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Why the girlfriend of Man Haron Monis was convicted of murder

What happened


Amirah Droudis, the girlfriend of Lindt siege gunman Man Haron Monis and formerly named Anastasia Droudis, was yesterday convicted (ie found guilty) of the murder of the ex-wife of Monis.

The written judgment of Justice Johnson, delivered after a judge-only trial (due to adverse pre-trial media publicity), is particularly long and detailed. It goes into significant aspects of Monis’ life story because Droudis was intimately involved in them.

The issues

The prosecution and the defence both agreed that Monis had masterminded the murder, and that the person who committed the murder was a female, due to compelling evidence of same. There was also no dispute that the person who had killed Monis’ ex-wife had intended to do so. The central question for determination was whether Droudis was the woman who committed the murder at the request of Monis.

As Justice Johnson acknowledged, the case against Droudis was circumstantial. Consequently, the prosecution needed to not only establish that the inference that Droudis carried out the murder was reasonable to draw from the evidence, but also that it was also the only reasonable inference that could be drawn.

The evidence

In short, the evidence that was relied on for convicting Droudis included the following:

1) A witness saw part of the attack through a peephole then (very briefly) exchanged words with the assailant, who yelled at him, and although he failed to identify Droudis using photographs supplied by police (identifying another women of similar appearance who was not involved in the murder), his accurate description of the complexion and build of Droudis was held to support the prosecution case.

2) The overwhelming evidence that Monis had organised the murder, including his attempts to organise bikies to kill his ex-wife, him taking out contents insurance weeks before the murder (which showed that he knew there was significant risk that some of his property might be damaged by the fire lit immediately after the murder that was to be carried out), the fact that the murder occurred in his Werrington apartment complex that was locked, and his ‘incredible lengths to establish an alibi for himself’ by filming himself at the Penrith swimming pool and staging a car accident on the afternoon of the murder.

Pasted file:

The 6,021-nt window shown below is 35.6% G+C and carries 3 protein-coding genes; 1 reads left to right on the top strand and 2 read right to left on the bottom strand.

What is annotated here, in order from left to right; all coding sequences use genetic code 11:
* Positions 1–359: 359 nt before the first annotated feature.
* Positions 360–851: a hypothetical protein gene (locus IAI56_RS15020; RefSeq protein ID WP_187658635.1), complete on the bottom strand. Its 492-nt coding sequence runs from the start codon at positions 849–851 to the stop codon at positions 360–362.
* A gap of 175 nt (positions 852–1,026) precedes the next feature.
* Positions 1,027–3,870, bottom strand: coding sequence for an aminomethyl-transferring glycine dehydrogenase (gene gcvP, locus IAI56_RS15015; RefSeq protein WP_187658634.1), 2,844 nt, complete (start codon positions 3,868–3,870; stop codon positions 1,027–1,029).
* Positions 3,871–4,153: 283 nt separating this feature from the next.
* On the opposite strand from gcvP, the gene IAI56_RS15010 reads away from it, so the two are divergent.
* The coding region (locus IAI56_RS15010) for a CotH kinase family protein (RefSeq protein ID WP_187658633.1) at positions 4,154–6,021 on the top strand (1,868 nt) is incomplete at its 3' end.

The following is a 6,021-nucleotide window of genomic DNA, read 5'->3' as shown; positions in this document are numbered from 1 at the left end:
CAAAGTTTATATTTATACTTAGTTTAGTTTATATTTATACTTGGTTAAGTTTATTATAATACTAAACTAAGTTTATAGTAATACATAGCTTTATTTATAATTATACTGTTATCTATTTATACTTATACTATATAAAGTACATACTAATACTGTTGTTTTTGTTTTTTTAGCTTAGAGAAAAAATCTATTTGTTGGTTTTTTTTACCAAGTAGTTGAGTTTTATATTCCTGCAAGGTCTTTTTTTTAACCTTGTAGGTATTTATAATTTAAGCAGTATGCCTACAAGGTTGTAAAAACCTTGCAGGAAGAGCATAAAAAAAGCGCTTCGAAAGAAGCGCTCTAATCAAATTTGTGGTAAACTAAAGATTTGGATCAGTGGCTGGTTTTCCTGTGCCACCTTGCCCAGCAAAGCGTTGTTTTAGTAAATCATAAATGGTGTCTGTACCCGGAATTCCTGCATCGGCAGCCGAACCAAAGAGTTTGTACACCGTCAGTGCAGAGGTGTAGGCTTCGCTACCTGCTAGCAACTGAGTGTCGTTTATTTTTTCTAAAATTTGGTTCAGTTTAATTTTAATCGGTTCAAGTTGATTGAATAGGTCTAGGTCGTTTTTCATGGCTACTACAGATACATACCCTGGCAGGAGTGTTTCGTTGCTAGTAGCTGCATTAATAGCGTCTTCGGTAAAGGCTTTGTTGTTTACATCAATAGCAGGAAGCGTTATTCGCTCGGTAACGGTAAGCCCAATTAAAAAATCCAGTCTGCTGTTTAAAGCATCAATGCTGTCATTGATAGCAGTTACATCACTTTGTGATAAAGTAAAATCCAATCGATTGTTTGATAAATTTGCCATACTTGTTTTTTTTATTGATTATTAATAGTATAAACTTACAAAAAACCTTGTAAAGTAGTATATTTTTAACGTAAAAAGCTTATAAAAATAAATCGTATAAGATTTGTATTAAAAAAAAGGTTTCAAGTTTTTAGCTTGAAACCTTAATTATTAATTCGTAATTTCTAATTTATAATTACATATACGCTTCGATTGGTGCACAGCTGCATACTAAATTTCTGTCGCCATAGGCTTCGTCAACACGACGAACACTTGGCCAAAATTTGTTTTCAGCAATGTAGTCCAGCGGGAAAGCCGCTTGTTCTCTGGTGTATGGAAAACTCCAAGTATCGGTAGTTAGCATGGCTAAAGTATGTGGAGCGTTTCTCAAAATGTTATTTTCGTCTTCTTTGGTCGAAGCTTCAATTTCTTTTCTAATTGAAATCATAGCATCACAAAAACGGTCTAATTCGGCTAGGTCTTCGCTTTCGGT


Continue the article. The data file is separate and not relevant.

3) Droudis’ established tendency to carry out Monis’ wishes, including soliciting the murder of the President-elect of the United States of America, making false complaints to the police and actively assisting Monis in contacting and attempting to contact the families of Australian soldiers killed in the line of duty.

4) The ongoing disputes Monis was having with his ex-wife concerning custody of their children and related issues.

5) The judge finding that the murder “had all the hallmarks of a frenzied attack by an angry amateur killer”.

6) The evidence “that Monis and the Accused were consistently acting between August 2012 and 7 April 2013 in a manner which was intended to develop a type of family unit, where Monis’ sons referred to the Accused as their mother and with the Accused’s daughter being involved constantly in the family activities”.

7) The evidence that Droudis was the only woman who was a significant part of Monis’ life at the time of the murder, undermining the suggestion that some other female assailant known to Monis may have carried out the murder.

8 ) Video footage taken the day after the murder at Droudis’ Croydon unit which showed Droudis acting as the mother of Monis’ children, and it was obvious that the children had not been informed of their mother’s death.

9) The unaccounted whereabouts and activities of Droudis between 2pm and 7pm on the afternoon of the murder.

10) Recorded conversations that Droudis had with Monis following the murder which suggested that they were constructing false alibis and trying to divert attention away from themselves by suggesting to police that Monis’ ex-wife’s father or male friend may have been responsible for her murder.


The only part of the judgment that may be controversial was the finding that the identification evidence assisted the prosecution, even though the chief identification witness identified the wrong person when presented with photographs of various women, and his certainty that he had identified the correct woman. Expect this to be a ground of appeal when an appeal against conviction is inevitably filed.

This is one of the last chapters of the trail of destruction caused by Monis, an Iranian refugee who came to Australia in 1996 and committed numerous unlawful and indecent acts to the nation that kindly offered him protection from the Iranian police, who wanted to prosecute him for fraud.

Finally, a question from the judgment arises from the decision to grant Monis bail in relation to the murder of his ex-wife. If Monis had been remanded in custody, Tori Johnson and Katrina Dawson would both still be alive today, and many others would have been saved the trauma and anguish caused by the Lindt café siege. Given the case against Monis for organising the murder of his ex-wife was so strong, he was bound to be sentenced to a long period of imprisonment and he had an antisocial personality disorder, it should have been apparent before the siege that the interests of the community demanded that Monis be denied bail. That this was not the case is an indictment on the NSW justice system for failing to protect the community at large.

Posted on Categories Criminal law, Domestic violence, Terrorism

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